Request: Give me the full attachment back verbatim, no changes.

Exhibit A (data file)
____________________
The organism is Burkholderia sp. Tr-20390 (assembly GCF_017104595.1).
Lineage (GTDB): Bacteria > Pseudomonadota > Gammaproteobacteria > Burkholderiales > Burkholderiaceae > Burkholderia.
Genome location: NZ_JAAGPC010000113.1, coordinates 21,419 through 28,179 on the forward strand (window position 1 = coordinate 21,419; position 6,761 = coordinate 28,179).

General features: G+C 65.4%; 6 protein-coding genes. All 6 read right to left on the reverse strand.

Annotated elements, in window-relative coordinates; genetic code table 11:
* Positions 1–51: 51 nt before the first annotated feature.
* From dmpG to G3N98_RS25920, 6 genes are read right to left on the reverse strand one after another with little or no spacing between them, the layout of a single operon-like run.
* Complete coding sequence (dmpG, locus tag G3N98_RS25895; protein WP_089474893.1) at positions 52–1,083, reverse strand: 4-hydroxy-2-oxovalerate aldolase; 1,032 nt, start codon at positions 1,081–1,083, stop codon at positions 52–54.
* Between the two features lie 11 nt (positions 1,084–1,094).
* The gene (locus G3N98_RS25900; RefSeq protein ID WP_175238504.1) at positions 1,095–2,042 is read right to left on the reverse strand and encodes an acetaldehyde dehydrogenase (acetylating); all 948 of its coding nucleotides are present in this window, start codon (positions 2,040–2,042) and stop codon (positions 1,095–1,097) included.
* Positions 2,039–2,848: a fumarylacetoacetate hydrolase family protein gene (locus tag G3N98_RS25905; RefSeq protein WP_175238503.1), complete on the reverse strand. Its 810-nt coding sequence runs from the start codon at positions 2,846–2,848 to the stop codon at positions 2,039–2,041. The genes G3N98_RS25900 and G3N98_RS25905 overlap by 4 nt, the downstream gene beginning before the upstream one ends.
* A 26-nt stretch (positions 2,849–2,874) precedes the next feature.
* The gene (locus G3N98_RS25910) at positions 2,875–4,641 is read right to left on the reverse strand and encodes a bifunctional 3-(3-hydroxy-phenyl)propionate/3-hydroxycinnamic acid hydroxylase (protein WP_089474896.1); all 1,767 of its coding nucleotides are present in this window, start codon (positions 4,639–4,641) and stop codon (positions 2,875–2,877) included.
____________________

The organism is Burkholderia sp. Tr-20390 (assembly GCF_017104595.1).
Lineage (GTDB): Bacteria > Pseudomonadota > Gammaproteobacteria > Burkholderiales > Burkholderiaceae > Burkholderia.
Genome location: NZ_JAAGPC010000113.1, coordinates 21,419 through 28,179 on the forward strand (window position 1 = coordinate 21,419; position 6,761 = coordinate 28,179).

General features: G+C 65.4%; 6 protein-coding genes. All 6 read right to left on the reverse strand.

Annotated elements, in window-relative coordinates; genetic code table 11:
* Positions 1–51: 51 nt before the first annotated feature.
* From dmpG to G3N98_RS25920, 6 genes are read right to left on the reverse strand one after another with little or no spacing between them, the layout of a single operon-like run.
* Complete coding sequence (dmpG, locus tag G3N98_RS25895; protein WP_089474893.1) at positions 52–1,083, reverse strand: 4-hydroxy-2-oxovalerate aldolase; 1,032 nt, start codon at positions 1,081–1,083, stop codon at positions 52–54.
* Between the two features lie 11 nt (positions 1,084–1,094).
* The gene (locus G3N98_RS25900; RefSeq protein ID WP_175238504.1) at positions 1,095–2,042 is read right to left on the reverse strand and encodes an acetaldehyde dehydrogenase (acetylating); all 948 of its coding nucleotides are present in this window, start codon (positions 2,040–2,042) and stop codon (positions 1,095–1,097) included.
* Positions 2,039–2,848: a fumarylacetoacetate hydrolase family protein gene (locus tag G3N98_RS25905; RefSeq protein WP_175238503.1), complete on the reverse strand. Its 810-nt coding sequence runs from the start codon at positions 2,846–2,848 to the stop codon at positions 2,039–2,041. The genes G3N98_RS25900 and G3N98_RS25905 overlap by 4 nt, the downstream gene beginning before the upstream one ends.
* A 26-nt stretch (positions 2,849–2,874) precedes the next feature.
* The gene (locus G3N98_RS25910) at positions 2,875–4,641 is read right to left on the reverse strand and encodes a bifunctional 3-(3-hydroxy-phenyl)propionate/3-hydroxycinnamic acid hydroxylase (protein WP_089474896.1); all 1,767 of its coding nucleotides are present in this window, start codon (positions 4,639–4,641) and stop codon (positions 2,875–2,877) included.